Kathi though you are correct that it comes from my country, the Philippines, but Tuberolabium Quisumbingii is endemic to our cool mountain forests up North.
Thus you have to be able to give it the cool, mossy, humid/misty environment that is typical of mountainous tropical cloud forests where it best thrives in. I guess Geoff won't have much of a problem in growing this since England does get pretty cold over there and his greenhouse provides much of the needed humidity the plant enjoys. The plant loves plenty of light and where it can regularly dry out in between mistings/humidity in the air. It likes a drastic temperature differential drop from day to night. Just imagine the environment if you are living up in a tropical cloud forest. (Hmmm .... that reminds me so much of Cxcanh's photos on his thread when he went up mountain climbing up in Vietnam's cloud forests in Fansipan.)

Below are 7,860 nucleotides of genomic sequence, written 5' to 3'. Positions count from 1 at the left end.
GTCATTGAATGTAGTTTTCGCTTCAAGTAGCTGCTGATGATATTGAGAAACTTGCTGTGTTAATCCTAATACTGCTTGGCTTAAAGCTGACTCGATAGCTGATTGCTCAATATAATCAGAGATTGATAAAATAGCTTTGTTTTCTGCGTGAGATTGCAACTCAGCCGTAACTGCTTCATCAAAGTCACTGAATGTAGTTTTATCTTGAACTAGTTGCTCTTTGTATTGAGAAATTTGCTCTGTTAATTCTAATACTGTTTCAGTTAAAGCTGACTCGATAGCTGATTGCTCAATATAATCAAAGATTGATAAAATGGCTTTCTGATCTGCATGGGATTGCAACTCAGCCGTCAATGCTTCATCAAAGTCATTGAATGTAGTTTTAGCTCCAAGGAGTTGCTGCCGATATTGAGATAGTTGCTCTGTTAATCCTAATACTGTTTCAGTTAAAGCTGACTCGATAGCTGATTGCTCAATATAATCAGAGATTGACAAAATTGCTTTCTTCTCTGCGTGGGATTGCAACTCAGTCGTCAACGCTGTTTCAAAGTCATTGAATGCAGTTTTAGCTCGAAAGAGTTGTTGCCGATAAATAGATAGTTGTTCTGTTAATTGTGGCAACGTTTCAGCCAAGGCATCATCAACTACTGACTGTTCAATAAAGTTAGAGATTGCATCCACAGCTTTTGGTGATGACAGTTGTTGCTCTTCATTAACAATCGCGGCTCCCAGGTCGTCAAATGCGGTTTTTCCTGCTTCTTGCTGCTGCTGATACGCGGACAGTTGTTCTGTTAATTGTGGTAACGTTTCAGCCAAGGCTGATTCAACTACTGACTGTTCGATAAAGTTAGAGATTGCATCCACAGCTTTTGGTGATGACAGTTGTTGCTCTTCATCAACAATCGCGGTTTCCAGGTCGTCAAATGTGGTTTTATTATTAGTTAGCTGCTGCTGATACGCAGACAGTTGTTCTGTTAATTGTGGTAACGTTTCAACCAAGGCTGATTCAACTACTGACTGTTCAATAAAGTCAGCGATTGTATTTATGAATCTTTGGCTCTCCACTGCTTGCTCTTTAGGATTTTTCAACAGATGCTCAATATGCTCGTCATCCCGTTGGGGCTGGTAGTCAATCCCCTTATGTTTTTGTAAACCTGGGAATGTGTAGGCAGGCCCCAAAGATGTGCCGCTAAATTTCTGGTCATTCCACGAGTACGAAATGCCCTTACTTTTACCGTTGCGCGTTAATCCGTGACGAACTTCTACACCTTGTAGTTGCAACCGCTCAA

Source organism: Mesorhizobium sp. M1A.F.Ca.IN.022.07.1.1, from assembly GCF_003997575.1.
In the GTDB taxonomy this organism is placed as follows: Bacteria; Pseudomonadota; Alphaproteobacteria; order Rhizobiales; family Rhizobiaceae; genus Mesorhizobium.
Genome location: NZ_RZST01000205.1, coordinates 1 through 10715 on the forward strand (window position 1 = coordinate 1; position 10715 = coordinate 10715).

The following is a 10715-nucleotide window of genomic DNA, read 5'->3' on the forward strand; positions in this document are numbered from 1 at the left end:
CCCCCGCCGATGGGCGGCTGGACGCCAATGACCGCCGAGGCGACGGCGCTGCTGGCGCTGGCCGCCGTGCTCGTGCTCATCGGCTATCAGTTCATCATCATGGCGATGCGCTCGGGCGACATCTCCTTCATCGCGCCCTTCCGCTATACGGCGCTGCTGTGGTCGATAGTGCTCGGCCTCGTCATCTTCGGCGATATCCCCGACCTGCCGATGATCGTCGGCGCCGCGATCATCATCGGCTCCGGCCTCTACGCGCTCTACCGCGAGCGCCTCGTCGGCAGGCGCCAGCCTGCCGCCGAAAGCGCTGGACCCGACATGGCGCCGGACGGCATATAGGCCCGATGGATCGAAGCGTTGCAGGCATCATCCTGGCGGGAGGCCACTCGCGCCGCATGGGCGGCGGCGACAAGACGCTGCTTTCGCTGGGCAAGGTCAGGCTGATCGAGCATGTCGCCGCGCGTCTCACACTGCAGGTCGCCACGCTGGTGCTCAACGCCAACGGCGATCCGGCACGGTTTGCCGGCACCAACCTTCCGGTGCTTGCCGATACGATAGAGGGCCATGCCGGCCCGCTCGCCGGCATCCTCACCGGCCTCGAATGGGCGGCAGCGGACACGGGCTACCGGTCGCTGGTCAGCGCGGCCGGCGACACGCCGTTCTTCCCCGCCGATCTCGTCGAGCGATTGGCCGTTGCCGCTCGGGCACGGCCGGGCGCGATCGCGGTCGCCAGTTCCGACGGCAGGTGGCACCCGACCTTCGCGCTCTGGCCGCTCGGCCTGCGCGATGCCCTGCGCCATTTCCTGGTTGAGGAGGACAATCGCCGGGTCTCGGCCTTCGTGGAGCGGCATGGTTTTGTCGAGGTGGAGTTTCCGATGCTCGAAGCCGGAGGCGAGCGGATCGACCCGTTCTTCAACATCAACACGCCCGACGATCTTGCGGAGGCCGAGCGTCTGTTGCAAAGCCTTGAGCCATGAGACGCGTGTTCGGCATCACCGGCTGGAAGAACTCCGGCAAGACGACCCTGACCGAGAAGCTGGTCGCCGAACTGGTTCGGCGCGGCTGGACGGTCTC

I am able to grow this here in Manila in my grow area where I can provide the humidity because of my daily watering and frequent misting but because I am unable to attain the very cool environment that the plant needs in order to induce it to flower, it just gets bigger and bigger but no flowers! Well, at least I'm happy that I am successful in growing it here in lowland Manila - who knows by some strange twist of "climatic" fate, it might just surprise me one morning when it does flower. Hmmm ..... the days and nights have lately been getting cooler here due to the November-December months .... who knows?
And yes, most in the Tuberolabium family is scented specially this one which has the heaviest perfume of them all. That is why I LOVE this orchid so much despite the small size of its flowers. One can be misled by the small size of its flowers - the perfume from this sweetie can really be so powerful! On close-up view, the Tuberolabiums sure have pretty, colorful flowers specially on its lip!